Another important debate is the relation between PLE and the Learning Management Systems. There are various questions to be answer in order to determine whether their LMS remains as the appropriate medium in which to facilitate the e-learning: - Should we allow learners to select the appropriate tools for themselves? Why not? If a person needs vitamin A, it doesn’t matter if he drinks orange juice or eat an orange; the goal will be achieved by both ways. The tools (the juice or the piece of fruit) can be selected by the students, the content (the orange) must be facilitated by the teachers. - Should we use tools hosted elsewhere on the Internet by others? In fact, approaches and standards for the aggregation and the integration of Web 2.0 components as PLE services bundles have been investigated . New platforms like iGoogle (www.google.com) or Netvibes (www.netvibes.com) also show a high potential to be exploited as Web 2.0 PLEs. In such framework, Web 2.0 components or services bundled together are often widgets or similar web tools. A very important feature of the PLE lies on the locus of control. There is increasing awareness of a major limitation in many PLEs, namely teacher or institutional control of resources. Control of PLEs may vested in their individual users, but the contents must be facilitated by the teacher. At this point we find a significant lack of meaning from an e-learning perspective. There is a lack of social connection between a PLE and the former role of the learning process. This lack of connection is because of the own nature of the Personal Learning Environment as “Personal”, but there is a need of connection between students and contents. Each student must have their own workspace, like a desktop (PLE), but also share a space with other students for activities and be available to receive and share new contents from the teacher or other students. On the other hand, are these contents exclusives? Can these contents, or at least a part of them, be found interesting in other environments? For this reason we propose an infrastructure that aims to create a niche of knowledge that can be reused by different educational institutions.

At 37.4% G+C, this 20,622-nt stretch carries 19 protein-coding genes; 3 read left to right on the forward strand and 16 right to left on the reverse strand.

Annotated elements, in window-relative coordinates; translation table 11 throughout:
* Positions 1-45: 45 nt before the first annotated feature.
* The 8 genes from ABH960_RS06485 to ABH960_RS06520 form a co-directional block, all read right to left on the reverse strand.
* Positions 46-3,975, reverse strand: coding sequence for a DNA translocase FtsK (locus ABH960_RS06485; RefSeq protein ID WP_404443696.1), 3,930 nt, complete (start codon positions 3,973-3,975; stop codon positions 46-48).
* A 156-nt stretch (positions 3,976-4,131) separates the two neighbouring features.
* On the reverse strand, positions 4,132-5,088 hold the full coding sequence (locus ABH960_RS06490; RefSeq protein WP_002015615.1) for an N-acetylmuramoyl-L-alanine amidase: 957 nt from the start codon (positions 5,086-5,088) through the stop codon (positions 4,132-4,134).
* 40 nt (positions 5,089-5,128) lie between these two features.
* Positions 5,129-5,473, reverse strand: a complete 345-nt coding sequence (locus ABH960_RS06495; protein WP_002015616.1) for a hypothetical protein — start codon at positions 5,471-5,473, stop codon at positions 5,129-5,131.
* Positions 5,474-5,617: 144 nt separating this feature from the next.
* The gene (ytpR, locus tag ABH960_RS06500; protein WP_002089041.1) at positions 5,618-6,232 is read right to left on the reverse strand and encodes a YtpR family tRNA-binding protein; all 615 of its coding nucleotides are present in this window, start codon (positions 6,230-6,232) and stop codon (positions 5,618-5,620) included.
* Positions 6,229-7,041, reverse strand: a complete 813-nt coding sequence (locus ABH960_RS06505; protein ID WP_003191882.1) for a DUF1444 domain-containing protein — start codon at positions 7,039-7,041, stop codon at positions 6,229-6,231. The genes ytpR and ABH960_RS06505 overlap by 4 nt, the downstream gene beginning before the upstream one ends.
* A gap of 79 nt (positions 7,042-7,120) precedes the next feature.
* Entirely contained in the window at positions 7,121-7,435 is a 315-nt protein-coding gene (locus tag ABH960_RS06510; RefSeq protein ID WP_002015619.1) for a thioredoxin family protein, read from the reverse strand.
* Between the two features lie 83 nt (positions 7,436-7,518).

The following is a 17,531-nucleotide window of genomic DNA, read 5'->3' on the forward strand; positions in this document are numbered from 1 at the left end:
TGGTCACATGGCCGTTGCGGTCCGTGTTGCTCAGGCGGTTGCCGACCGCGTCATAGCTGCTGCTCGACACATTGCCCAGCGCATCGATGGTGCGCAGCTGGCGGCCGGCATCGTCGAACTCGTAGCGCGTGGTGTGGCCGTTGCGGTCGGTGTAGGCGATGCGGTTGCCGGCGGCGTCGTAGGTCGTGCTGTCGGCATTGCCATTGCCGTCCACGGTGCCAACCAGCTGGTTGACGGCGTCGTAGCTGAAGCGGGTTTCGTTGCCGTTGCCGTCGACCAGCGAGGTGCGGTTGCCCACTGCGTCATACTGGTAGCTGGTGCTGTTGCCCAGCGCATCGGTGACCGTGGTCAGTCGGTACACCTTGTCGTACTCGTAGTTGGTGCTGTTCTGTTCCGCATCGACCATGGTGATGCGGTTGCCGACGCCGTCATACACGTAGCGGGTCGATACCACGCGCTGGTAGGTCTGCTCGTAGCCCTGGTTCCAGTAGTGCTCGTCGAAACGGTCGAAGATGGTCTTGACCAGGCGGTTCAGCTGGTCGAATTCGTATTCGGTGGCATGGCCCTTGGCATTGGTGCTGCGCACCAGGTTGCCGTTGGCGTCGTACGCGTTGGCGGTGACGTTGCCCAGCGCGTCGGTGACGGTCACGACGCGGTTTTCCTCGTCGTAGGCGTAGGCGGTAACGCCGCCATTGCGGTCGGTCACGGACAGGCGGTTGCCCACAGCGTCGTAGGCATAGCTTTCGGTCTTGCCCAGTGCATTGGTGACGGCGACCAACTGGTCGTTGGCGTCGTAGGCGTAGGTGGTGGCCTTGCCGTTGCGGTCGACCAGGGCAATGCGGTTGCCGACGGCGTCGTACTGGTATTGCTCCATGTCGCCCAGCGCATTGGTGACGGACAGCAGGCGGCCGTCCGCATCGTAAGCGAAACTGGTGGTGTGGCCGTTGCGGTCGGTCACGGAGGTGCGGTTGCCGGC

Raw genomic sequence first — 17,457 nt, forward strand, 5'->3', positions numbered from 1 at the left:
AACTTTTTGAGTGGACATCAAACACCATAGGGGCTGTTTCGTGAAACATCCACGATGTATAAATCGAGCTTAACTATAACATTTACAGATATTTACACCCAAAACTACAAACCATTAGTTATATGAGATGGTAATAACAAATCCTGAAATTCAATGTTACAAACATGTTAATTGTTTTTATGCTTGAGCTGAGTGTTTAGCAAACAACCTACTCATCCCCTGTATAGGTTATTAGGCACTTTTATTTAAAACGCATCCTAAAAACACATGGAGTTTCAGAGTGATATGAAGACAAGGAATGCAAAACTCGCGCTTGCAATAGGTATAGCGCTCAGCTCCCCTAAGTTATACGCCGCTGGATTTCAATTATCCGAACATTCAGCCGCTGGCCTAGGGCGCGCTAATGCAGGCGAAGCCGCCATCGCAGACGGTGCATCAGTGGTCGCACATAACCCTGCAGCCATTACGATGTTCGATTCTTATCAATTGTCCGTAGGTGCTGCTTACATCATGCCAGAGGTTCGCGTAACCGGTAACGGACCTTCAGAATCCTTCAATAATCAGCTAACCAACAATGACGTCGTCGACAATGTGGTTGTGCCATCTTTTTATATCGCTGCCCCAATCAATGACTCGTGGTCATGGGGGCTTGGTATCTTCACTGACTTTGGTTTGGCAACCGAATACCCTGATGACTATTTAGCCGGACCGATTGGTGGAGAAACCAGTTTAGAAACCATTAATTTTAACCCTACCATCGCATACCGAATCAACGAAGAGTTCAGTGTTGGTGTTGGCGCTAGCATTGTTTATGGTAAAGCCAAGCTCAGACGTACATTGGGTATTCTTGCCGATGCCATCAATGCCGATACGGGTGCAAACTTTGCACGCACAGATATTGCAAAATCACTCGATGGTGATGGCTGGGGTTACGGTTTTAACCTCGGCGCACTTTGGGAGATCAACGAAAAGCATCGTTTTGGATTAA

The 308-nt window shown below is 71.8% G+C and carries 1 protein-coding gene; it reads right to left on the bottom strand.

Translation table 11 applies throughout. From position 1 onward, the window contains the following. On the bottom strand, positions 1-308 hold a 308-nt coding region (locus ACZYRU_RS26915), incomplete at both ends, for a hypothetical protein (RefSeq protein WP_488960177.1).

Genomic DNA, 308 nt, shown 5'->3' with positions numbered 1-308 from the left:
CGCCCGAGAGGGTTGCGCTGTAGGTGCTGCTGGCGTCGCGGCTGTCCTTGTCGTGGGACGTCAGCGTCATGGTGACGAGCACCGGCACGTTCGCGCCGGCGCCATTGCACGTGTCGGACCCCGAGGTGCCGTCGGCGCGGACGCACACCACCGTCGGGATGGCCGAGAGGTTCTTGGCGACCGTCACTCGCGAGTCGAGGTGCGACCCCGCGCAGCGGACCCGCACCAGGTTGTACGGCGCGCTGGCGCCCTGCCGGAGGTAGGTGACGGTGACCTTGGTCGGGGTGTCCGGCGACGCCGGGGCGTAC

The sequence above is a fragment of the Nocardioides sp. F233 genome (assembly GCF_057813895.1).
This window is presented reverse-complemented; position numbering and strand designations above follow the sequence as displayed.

Figure 2. A PLE-N. Resources are shared among the students and the teacher. All of them can provide or consume those resources.
3. Personal Learning Environments Network (PLE-N)
A Personal Learning Network (PLN) is the collection of people with whom you engage and exchange information. They are informal learning networks which consist of the people a learner interacts with and derives knowledge from in a Personal Learning Environment. In a PLN , a person makes a connection with another person with the specific intent that some type of learning will occur because of that connection. An important part of this concept is the theory of connectivism , learners create connections and develop a network that contributes to their professional development and knowledge. The learner does not have to know these people personally or ever meet them in person. Thus, PLNs are becoming an important part of professional development in several fields with some businesses creating their own e-learning content and PLEs for their employees. Somehow, the development of different personal learning networks for a same topic shares a common essence of contents. In this paper we try to extract this essence of contents and make it portable. By doing this, an initial stimuli will be provided to each new network that shares contents with a previously network, and those contents can refined. The idea is to generate a collaborative learning network where each person contributes with their knowledge. That is, the main strength of this system is not in the resources that each individual has in their own personal learning environment, but in the shared of these resources. A network is considered a stronger o a weaker network depending on the number and the quality of the shared resources between the users that belongs to it. It does not depend on how many users are connected to the network, but on the resources shared. This is a very important feature of our idea because resources can be exportable to other networks.